Two-dimensional (2-D) regolith-landform mapping has gained greater importance and wider acceptance and usage in the minerals industry over the last 20 years. This 2-D method is generally adequate in residual areas but is a poor indicator of the complexity of the deep regolith and thickness of transported cover in depositional environments. This paper highlights the importance of three-dimensional (3-D) regolith-landform control as an aid to: (a) identify major controls on metals dispersion; (b) assist anomaly interpretation; and (c) selection of suitable sample media in areas of transported cover from the Yandal greenstone belt (YGB; 260 × 40 km) of the Yilgarn Craton. It represents the first fully integrated study of the regolith on a single greenstone belt. This greenstone belt has been intensively drilled and its regolith units systematically logged. The YGB has less than 10% fresh and weathered rock outcrop and c. 90% of the area is covered by deep regolith consisting of weathered bedrock (locally up to 160 m) under sediments (up to 100 m thick). The application of 3-D mapping in the YGB is restricted to areas of precise and accurate subsurface regolith data-sets comprising c. 50,000 drill-holes covering c. 70% of the belt.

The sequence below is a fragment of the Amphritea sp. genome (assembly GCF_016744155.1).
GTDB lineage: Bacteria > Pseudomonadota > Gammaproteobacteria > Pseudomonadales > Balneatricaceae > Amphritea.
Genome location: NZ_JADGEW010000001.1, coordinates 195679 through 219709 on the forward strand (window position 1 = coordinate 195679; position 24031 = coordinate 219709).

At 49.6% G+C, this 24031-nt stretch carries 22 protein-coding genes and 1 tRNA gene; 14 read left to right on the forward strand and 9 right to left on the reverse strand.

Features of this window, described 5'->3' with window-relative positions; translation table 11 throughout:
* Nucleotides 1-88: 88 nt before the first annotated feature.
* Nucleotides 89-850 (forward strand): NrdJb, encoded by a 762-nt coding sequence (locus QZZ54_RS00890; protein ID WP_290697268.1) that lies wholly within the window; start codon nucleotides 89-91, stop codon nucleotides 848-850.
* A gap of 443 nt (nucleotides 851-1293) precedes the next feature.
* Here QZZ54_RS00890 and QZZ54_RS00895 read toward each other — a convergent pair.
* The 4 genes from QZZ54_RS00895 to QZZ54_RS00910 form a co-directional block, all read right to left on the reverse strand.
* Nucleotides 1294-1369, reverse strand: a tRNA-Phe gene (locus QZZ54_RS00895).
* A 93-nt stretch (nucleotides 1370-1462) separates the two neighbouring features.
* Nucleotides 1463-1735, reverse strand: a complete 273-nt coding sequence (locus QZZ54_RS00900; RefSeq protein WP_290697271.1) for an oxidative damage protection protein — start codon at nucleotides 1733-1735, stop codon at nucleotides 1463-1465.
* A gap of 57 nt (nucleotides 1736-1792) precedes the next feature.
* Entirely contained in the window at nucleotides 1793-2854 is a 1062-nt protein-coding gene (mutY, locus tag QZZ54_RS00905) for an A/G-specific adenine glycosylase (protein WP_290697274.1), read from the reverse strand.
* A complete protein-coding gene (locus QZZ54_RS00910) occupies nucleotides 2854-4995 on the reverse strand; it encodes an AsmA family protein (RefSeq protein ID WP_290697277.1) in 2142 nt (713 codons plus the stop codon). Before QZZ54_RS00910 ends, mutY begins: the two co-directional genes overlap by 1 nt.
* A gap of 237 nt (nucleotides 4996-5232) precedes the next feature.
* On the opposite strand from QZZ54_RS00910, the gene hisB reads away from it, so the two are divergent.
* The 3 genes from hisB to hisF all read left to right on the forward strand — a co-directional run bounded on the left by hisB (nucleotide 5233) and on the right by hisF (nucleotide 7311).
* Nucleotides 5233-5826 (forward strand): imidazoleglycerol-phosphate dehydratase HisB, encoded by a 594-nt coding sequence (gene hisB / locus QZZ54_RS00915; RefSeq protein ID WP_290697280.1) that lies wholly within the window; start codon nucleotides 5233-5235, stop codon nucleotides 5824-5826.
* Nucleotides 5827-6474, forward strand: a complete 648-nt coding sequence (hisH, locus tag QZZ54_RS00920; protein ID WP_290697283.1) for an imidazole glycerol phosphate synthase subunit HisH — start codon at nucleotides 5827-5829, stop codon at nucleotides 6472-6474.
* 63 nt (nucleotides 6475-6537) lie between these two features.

The data-sets for the 3-D mapping comprise transported cover, oxidized saprolite, lower saprolite and bedrock and gold geochemistry. The regolith surfaces show that the variability of transported cover, the depth of the oxidized saprolite and the lower saprolite are controlled by the palaeorelief, lithology, mineralization and deformation. The nature and thickness of transported cover determines the suitability of a particular sampling medium. Thus, prototype derivative maps showing residual areas and areas with varying thickness of transported cover (e.g. <5 m, 5–20 m, >20 m) are required for devising a suitable sampling strategy program in depositional environments. Three-dimensional relationships between regolith and gold distribution both at regional and deposit/prospect scales have provided information that may indicate the size of geochemical dispersion and suggest sampling strategies in different transported cover domains. It also allows testing of possible vectors to mineralized sources for anomalies in transported materials. An important feature of the palaeosurface reconstructions below deep transported cover is its considerable relief which shows striking anomalies at a number of deposits and prospects in the YGB. This reinforces the importance of precisely defining this palaeosurface through 3-D mapping as it may host the best direct geochemical indicators of buried mineral systems in areas of deep cover.